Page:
Who was John the Baptist

Born in 1 BC.
He died in AD 31.

Also called the Baptist or John the Baptist; 1st century AD Jewish preacher, saint in various branches of Christianity, and revered as a prophet (and Messiah in Mandeism) in Islam and other religions. Christian tradition considers him a forerunner of Jesus.

The Gospel according to Saint Luke begins the account of him with the birth of John the Baptist and the miraculous circumstances that preceded it. Barren and very old, Elizabeth saw her desire for offspring come true when the angel Gabriel announced to her husband Zacharias that Elizabeth would give her a son whom she would call Juan.
When the Virgin Mary addressed her relative after her apparition, “the child leaped for joy in Elizabeth’s womb.” Elizabeth, enlightened by the Holy Spirit, exclaimed: “And from where did this come to me, that the mother of my Lord came to me?” (Luke 1:
one-). All these circumstances confirm the role given to Saint John the Baptist as a figure of Jesus Christ and herald of his arrival. This role is recognized by Christian teaching.

Already in his youth, John’s religious and spiritual concerns led him to lead a Jewish sect associated with the Essenes. With very strict rules, the Essenes were one of the many Jewish monastic sects and communities of the time (such as the Sadducees, Pharisees, and Zealots) who awaited the arrival of the Messiah. Among the Essenes there was a group called the Baptists, who attached great importance to the baptismal ritual. Thanks to the Gospels, the history of the group headed by John the Baptist, who lived an ascetic life in the Judean desert surrounded by disciples, is known.

Around the year 28, John the Baptist is publicly recognized as a prophet; His activities took place in the lower Jordan River Valley, where he preached the “good news” and performed baptisms in the river waters. In his sermon, which was well received by the people, he called for repentance based on the demands of the ancient biblical prophets.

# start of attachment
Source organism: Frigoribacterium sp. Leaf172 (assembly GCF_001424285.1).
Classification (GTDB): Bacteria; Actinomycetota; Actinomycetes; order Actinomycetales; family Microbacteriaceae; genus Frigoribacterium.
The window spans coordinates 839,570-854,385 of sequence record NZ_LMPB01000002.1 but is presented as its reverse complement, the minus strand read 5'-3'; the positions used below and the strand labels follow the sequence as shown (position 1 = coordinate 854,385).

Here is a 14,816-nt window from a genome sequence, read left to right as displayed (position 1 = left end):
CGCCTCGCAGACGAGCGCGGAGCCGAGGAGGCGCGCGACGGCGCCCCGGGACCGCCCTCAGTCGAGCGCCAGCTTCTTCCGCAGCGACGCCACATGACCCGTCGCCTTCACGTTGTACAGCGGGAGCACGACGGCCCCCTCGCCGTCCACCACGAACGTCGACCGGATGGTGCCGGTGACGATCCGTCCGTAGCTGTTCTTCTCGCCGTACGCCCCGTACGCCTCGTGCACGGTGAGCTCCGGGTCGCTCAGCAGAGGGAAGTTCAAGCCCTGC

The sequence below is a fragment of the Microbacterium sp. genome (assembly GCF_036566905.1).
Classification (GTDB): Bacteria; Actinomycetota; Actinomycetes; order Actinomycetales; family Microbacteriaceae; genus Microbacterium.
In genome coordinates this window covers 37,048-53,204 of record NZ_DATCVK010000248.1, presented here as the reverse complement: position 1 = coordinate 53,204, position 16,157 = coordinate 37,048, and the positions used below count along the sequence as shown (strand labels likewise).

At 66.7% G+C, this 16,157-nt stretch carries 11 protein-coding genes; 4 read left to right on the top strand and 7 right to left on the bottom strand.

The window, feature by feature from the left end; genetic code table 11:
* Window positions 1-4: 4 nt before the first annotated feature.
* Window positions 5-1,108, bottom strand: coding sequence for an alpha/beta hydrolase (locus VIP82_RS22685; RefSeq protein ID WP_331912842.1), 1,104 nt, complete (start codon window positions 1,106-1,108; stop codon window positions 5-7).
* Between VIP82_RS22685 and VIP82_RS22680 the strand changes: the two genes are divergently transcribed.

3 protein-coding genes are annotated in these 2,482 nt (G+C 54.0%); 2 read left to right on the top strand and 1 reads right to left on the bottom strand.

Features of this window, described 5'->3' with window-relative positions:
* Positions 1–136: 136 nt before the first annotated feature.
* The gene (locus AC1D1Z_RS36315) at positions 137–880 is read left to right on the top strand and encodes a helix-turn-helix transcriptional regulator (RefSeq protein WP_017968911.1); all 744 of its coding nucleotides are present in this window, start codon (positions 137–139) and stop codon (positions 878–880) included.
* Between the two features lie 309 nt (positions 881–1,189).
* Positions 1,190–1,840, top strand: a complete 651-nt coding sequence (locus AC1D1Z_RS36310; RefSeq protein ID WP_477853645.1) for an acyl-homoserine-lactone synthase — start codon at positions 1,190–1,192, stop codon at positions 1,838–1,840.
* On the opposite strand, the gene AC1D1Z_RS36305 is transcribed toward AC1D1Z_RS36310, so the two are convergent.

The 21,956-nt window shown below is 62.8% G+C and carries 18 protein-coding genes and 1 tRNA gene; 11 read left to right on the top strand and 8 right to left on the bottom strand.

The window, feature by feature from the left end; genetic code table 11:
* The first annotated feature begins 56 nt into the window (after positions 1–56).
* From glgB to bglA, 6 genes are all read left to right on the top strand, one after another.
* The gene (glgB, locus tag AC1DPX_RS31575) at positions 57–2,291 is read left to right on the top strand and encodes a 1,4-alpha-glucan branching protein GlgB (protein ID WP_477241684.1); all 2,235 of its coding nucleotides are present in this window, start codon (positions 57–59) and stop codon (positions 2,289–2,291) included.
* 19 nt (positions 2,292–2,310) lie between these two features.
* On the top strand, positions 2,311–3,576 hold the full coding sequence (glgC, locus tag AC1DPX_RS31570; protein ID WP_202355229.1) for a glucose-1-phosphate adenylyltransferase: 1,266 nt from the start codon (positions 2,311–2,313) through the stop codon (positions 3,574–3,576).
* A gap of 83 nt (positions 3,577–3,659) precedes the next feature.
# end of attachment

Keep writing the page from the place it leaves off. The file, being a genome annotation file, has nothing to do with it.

John baptized many Jews, whom he intended to purify and prepare for the imminent arrival of the Messiah; The repentance that he preaches must not be merely formal and external, but must involve a real change of life and action. Shortly after he began his ministry, John of Nazareth baptized Jesus, despite the Baptist’s reluctance to do so, saying, “Do you have to baptize me and come to me?” (Gospel according to Saint Matthew, 3,1).

In the Acts of the Apostles, this baptism with “water” is distinguished from the baptism of Jesus with the “Holy Spirit” (Acts 1:5).

The messianic tone of the Baptist’s message disturbed the authority of Jerusalem, and Herod Antipas, Tetrarch of Galilee, imprisoned John, whose immorality he condemned. Saint Mark in his Gospel (6,1-29) speaks of the death of Saint John the Baptist: Salome, daughter of Herodias (wife of Herod Antipas), asks the tetrarch for the prophet’s head, which is offered to her. a mother’s prayer In a plate The disciples buried the body of John.

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